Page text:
I need to be very clear. I believe Amazon is positioned to be the winner in the content delivery war. Have you really looked around Amazon.com lately? You can buy a jar of peanut butter, a set of spark plugs, and all the digital content you can consume. As an Android phone user, they’re my iTunes stand-in. And with the way they’re sneaking Kindles out into the universe, it’s all going to go even deeper.
The Ultimate Distribution Coup
People are out there saying, “iPads are kicking Kindle’s butt.” Perhaps they missed the Kindle for iPad memo. Or the Kindle for Android memo. Or the Kindle for iPhones memo. It’s not about the device.
USA Today reports that Amazon’s announced it’s 3rd generation Kindle at a price point of $139 US. That’s getting close to dirt cheap. Hell, if I were a book publisher, I’d mail Kindles to my top 20,000 personal buyers.
But They Can’t
Because Barnes & Noble (and I’m a huge huge huge fan of the store) has the Nook, and because Borders (fan of them, too) has whatever they call their new ereader (sorry, Borders, but no one’s buying them – but thanks for the iPad app). And won’t this kill the independent?
That’s where the publisher’s head has to be in this game. They have to be very Switzerland. They have to be WalMart friendly, indie friendly, etc. And it’s a position that I think will choke them into some really surprising moves in the next 3 years or less.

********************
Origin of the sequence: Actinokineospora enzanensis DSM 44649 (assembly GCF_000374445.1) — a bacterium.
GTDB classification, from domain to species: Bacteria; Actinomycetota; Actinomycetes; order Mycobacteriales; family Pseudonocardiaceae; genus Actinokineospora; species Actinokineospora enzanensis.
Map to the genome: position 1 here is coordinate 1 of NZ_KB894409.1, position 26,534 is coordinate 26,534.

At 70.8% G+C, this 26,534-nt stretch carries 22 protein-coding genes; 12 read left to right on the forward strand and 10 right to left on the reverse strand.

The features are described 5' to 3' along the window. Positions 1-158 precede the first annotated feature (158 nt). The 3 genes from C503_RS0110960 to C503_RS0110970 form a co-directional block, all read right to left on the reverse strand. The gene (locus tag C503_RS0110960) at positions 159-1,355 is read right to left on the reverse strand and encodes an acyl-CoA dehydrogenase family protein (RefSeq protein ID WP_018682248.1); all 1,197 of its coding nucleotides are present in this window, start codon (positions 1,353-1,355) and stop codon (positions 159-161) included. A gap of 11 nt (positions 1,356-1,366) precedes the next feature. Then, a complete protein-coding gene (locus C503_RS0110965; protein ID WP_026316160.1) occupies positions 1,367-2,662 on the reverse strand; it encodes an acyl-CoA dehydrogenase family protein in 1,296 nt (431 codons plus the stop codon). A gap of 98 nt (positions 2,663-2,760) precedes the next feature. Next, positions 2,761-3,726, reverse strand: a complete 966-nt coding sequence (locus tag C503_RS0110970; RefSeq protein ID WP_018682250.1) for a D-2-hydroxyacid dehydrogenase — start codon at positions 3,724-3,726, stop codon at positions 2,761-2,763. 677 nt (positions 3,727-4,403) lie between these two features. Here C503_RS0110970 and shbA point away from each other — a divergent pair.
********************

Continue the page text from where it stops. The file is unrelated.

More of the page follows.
The Kindle Conspiracy
Distribution is everything, friends. The iPod was reasonably neato. It had great marketing: 1000 songs. That was so easy to understand that people rushed in and bought them. But the iTunes Store was everything. Distribution. Suddenly, the universe fell in on itself for a while there.
iPhone? Same thing, new market.
Kindle is doing that. As the iPad gives us all a “hey, this is a strange device in search of a market,” it’s given Kindle more ground. As the Kindle app will run on your desktop, your phone, your tablet, the Kindle tablet, whatever, they’ve got you in the mood to swipe up books without much thought.
The moment the Kindle stretches distribution to other things, it’ll be the big giant explosion.
And in the mean time, Amazon, who owns Audible, who owns video distribution, who owns all various kinds of other media products besides books, can (will) cut out the weaker of the publishing houses and/or buy them at pennies on the dollar.
Distribution is the Key
Don’t look at the device. Don’t fret about the device. Think of it as yet another way to gain ground in distribution. Keep your eyes on this, and also think about how this impacts your business. Think further on whether there are ways you could do distribution differently (better, partnered) and what that would give you.
It’s a clever world out there, if we watch for it.